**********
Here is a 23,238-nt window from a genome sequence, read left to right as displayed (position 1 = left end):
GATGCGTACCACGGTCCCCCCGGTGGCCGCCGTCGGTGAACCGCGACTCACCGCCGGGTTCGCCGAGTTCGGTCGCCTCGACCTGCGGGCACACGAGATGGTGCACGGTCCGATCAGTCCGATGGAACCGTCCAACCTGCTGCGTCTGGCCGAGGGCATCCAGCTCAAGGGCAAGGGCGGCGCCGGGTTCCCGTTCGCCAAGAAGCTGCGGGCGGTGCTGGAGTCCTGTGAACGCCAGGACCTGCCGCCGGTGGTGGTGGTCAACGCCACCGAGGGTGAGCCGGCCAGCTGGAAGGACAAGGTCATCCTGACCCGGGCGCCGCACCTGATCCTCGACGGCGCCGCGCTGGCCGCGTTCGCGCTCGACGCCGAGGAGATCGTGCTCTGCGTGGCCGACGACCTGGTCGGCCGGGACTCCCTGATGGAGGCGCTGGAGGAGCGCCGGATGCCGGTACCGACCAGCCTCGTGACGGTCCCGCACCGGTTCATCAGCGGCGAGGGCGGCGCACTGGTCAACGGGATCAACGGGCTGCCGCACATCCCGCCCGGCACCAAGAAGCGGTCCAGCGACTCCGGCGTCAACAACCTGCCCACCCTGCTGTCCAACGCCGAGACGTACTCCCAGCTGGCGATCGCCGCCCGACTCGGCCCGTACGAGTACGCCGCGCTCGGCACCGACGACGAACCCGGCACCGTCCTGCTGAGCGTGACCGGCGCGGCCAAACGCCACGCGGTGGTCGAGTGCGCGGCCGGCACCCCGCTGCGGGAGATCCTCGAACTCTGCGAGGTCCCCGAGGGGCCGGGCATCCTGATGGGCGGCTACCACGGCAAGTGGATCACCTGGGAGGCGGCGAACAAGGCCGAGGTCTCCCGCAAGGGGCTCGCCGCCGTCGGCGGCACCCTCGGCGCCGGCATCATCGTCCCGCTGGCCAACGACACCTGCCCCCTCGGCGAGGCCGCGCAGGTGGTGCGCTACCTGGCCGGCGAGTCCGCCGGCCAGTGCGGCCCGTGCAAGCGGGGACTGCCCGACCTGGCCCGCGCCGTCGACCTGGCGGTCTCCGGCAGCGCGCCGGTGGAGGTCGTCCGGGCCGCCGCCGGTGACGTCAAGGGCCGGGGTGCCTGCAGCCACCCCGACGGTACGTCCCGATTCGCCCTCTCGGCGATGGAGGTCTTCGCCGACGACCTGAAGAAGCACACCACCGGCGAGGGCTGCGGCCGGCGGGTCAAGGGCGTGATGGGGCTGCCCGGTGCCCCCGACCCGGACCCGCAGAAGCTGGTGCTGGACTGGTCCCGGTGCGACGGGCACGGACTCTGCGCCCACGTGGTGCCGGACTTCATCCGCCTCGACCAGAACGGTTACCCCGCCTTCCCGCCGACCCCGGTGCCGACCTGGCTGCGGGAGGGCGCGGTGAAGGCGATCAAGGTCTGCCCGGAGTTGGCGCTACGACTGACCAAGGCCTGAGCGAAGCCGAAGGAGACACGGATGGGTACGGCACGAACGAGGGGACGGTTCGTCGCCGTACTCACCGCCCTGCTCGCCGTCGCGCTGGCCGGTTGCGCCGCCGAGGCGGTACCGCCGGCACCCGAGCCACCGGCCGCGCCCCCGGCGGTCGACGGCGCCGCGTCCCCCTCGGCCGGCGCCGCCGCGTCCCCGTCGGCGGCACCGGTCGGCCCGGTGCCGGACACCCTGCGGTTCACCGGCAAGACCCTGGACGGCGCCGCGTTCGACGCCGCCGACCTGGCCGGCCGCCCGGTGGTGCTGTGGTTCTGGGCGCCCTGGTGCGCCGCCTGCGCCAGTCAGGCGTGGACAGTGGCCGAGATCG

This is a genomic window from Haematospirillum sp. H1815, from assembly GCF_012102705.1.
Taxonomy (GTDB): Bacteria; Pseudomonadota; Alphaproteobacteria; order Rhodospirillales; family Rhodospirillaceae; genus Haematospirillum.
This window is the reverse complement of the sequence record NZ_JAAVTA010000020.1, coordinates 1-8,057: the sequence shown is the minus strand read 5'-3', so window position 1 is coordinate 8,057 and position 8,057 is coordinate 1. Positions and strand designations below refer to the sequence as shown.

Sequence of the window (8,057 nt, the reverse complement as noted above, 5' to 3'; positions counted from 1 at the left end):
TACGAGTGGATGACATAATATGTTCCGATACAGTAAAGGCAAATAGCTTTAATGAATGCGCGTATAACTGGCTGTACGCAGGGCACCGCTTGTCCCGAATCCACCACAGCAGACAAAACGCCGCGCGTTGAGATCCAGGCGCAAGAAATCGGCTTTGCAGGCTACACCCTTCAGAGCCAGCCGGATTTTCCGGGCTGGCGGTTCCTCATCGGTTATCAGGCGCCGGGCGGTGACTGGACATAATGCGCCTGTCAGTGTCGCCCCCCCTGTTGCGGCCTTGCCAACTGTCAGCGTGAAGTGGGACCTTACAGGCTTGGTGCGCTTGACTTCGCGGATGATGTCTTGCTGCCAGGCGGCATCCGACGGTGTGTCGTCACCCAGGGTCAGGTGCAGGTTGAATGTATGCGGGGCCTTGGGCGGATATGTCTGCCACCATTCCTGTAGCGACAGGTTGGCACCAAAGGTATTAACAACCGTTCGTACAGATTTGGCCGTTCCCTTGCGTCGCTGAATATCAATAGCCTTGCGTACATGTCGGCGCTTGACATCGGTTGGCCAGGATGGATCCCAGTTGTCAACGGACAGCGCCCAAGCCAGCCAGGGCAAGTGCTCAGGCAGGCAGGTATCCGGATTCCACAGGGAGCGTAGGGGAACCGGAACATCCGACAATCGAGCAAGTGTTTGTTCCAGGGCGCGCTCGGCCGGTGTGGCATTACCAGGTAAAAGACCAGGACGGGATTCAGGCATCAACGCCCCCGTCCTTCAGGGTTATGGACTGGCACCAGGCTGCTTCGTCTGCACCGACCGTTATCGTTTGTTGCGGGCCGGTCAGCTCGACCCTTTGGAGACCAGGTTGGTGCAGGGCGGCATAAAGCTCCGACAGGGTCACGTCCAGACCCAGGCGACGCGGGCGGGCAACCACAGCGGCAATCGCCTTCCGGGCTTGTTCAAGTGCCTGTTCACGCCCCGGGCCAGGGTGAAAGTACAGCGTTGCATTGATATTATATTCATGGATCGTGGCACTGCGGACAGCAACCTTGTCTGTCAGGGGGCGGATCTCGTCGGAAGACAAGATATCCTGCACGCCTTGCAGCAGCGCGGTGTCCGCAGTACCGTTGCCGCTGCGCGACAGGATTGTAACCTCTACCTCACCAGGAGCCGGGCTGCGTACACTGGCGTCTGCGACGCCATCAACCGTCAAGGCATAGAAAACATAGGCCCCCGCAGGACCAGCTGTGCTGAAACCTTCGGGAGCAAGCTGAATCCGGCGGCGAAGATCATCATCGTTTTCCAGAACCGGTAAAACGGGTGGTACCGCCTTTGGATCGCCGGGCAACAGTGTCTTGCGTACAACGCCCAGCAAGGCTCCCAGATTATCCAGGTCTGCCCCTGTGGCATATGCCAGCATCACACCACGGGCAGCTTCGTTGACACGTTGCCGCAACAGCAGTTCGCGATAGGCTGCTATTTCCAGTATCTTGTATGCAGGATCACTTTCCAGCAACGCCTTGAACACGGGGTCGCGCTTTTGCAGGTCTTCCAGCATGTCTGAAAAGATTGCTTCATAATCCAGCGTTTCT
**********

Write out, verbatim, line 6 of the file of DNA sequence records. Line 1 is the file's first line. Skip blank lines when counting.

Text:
Sequence of the window (8,057 nt, the reverse complement as noted above, 5' to 3'; positions counted from 1 at the left end):